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Owner of juice factory in Bangladesh arrested after 52 people killed in fire



“Among the 8, one of them is the owner of the factory and his staff,” Zaidul Alam, chief of police for the Narayanganj district of Bangladesh, told CNN.

At least 52 people were killed and at least 50 others injured when a massive fire broke out through a juice factory in Bangladesh, officials said Friday.

The fire started Thursday afternoon on the ground floor of a six-story factory in Hashem Foods Ltd. in Rupganj, east of the capital Dhaka, said Debashis Bardhan, deputy director of fire and civil defense.

The presence of chemicals and flammable substances such as polythene and clarified butter contributed to the fire at the factory and made it more difficult to control it, the state news agency Sangbad Sangstha in Bangladesh reported.

Three people died as they jumped off the roof Thursday after suffering burns from the fire, BSS reported, citing Abdul Al Arifin, Narayanganj district deputy director of fire and civil defense. Almost none of the bodies recovered on Friday could be recognized, BSS reported, citing fire and Civil Defense Director Lieutenant Colonel Zillur Rahman.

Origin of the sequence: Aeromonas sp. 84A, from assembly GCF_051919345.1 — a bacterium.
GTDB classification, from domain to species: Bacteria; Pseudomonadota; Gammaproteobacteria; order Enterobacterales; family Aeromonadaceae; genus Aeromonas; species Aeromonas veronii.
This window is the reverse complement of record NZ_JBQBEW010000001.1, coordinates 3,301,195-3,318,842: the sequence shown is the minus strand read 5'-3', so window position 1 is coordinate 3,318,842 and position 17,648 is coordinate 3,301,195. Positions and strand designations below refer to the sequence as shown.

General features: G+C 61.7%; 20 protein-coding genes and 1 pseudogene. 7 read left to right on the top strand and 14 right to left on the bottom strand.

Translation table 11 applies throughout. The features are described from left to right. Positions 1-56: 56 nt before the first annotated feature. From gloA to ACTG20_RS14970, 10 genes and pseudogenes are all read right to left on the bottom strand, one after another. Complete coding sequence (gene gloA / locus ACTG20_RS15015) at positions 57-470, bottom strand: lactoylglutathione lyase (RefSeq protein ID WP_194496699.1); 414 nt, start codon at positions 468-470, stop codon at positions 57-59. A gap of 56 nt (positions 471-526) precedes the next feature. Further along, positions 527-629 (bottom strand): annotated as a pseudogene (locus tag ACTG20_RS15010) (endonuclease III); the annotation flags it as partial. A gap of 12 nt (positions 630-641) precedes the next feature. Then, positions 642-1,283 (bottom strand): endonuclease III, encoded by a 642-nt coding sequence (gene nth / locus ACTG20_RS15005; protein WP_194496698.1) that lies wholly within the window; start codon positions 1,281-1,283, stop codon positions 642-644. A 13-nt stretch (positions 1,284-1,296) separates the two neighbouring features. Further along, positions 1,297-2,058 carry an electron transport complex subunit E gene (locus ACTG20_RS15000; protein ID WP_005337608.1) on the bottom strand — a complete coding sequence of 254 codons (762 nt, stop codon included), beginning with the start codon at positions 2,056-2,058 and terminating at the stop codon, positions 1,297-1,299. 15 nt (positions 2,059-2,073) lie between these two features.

Al Arifin said each of the floors of the building was about 3,250 square feet, but was only accessible via two stairs, meaning many workers could not get out as the fire spread to the stairs while one of the doors leading from stairs to the roof were locked, Reuters reported.

Twenty-five people were rescued from the building, officials said.

The fire was brought under control Friday afternoon, BSS reported, and relatives of missing workers staged demonstrations outside and around the factory premises.

Firefighters recover the remains of a victim.

Police have launched an investigation into the cause of the fire and the large number of deaths.

In 2013, more than 1,000 people were killed when an entire garment factory collapsed in Bangladesh’s capital, bringing safety standards for the country’s factory workers – a high proportion of whom work in the clothing industry – into the spotlight.
Nearly 200 brands and more than 1,600 factories signed an agreement that promotes safe working environments for workers after the incident.

However, flames and accidents can still be common in South Asian factories, many of which operate illegally and without adequate fire and building safety standards.

Salman Saeed reported from Dhaka and Sophie Jeong reported from Hong Kong, Elaine Ly reported from San Francisco and Heather Law reported from Atlanta. Amy Woodyatt wrote from London.


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